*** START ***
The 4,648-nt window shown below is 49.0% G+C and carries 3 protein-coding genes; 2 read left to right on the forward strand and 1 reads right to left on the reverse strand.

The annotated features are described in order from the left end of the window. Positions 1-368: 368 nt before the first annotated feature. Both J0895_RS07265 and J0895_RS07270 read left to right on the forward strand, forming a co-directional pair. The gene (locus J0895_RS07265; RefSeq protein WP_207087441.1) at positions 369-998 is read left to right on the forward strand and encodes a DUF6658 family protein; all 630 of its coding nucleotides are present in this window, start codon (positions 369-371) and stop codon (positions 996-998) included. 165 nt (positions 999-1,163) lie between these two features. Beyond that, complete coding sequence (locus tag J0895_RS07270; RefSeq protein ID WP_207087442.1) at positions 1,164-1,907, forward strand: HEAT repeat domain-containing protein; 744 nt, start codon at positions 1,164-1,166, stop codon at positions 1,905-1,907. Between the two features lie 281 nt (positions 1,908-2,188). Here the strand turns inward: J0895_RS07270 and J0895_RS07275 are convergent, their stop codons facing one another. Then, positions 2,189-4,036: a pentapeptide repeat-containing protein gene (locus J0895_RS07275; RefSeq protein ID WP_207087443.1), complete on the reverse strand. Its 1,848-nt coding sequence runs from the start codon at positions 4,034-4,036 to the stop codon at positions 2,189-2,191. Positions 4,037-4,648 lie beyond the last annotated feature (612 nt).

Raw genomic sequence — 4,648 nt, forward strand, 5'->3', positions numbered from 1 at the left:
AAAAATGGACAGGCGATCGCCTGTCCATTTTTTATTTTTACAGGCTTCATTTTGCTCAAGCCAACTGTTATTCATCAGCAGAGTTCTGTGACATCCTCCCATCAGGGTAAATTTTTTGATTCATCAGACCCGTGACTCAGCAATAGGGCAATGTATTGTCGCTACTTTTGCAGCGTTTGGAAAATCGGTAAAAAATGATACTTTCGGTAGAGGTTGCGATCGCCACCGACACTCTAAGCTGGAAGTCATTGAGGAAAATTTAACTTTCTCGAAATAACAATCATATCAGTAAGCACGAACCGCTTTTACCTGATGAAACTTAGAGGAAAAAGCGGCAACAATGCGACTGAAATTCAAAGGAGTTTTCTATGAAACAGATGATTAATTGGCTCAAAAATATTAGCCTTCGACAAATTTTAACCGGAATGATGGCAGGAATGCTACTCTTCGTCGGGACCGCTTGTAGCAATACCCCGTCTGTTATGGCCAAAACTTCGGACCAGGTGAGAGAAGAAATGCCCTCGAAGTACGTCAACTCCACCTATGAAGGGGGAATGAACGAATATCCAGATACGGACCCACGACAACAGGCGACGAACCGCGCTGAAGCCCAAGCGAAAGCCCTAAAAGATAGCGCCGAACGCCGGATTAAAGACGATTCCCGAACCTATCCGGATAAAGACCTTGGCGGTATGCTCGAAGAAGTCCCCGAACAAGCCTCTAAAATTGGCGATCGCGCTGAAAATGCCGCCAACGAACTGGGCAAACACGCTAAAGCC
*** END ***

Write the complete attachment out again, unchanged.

The 4,648-nt window shown below is 49.0% G+C and carries 3 protein-coding genes; 2 read left to right on the forward strand and 1 reads right to left on the reverse strand.

The annotated features are described in order from the left end of the window. Positions 1-368: 368 nt before the first annotated feature. Both J0895_RS07265 and J0895_RS07270 read left to right on the forward strand, forming a co-directional pair. The gene (locus J0895_RS07265; RefSeq protein WP_207087441.1) at positions 369-998 is read left to right on the forward strand and encodes a DUF6658 family protein; all 630 of its coding nucleotides are present in this window, start codon (positions 369-371) and stop codon (positions 996-998) included. 165 nt (positions 999-1,163) lie between these two features. Beyond that, complete coding sequence (locus tag J0895_RS07270; RefSeq protein ID WP_207087442.1) at positions 1,164-1,907, forward strand: HEAT repeat domain-containing protein; 744 nt, start codon at positions 1,164-1,166, stop codon at positions 1,905-1,907. Between the two features lie 281 nt (positions 1,908-2,188). Here the strand turns inward: J0895_RS07270 and J0895_RS07275 are convergent, their stop codons facing one another. Then, positions 2,189-4,036: a pentapeptide repeat-containing protein gene (locus J0895_RS07275; RefSeq protein ID WP_207087443.1), complete on the reverse strand. Its 1,848-nt coding sequence runs from the start codon at positions 4,034-4,036 to the stop codon at positions 2,189-2,191. Positions 4,037-4,648 lie beyond the last annotated feature (612 nt).

Raw genomic sequence — 4,648 nt, forward strand, 5'->3', positions numbered from 1 at the left:
AAAAATGGACAGGCGATCGCCTGTCCATTTTTTATTTTTACAGGCTTCATTTTGCTCAAGCCAACTGTTATTCATCAGCAGAGTTCTGTGACATCCTCCCATCAGGGTAAATTTTTTGATTCATCAGACCCGTGACTCAGCAATAGGGCAATGTATTGTCGCTACTTTTGCAGCGTTTGGAAAATCGGTAAAAAATGATACTTTCGGTAGAGGTTGCGATCGCCACCGACACTCTAAGCTGGAAGTCATTGAGGAAAATTTAACTTTCTCGAAATAACAATCATATCAGTAAGCACGAACCGCTTTTACCTGATGAAACTTAGAGGAAAAAGCGGCAACAATGCGACTGAAATTCAAAGGAGTTTTCTATGAAACAGATGATTAATTGGCTCAAAAATATTAGCCTTCGACAAATTTTAACCGGAATGATGGCAGGAATGCTACTCTTCGTCGGGACCGCTTGTAGCAATACCCCGTCTGTTATGGCCAAAACTTCGGACCAGGTGAGAGAAGAAATGCCCTCGAAGTACGTCAACTCCACCTATGAAGGGGGAATGAACGAATATCCAGATACGGACCCACGACAACAGGCGACGAACCGCGCTGAAGCCCAAGCGAAAGCCCTAAAAGATAGCGCCGAACGCCGGATTAAAGACGATTCCCGAACCTATCCGGATAAAGACCTTGGCGGTATGCTCGAAGAAGTCCCCGAACAAGCCTCTAAAATTGGCGATCGCGCTGAAAATGCCGCCAACGAACTGGGCAAACACGCTAAAGCC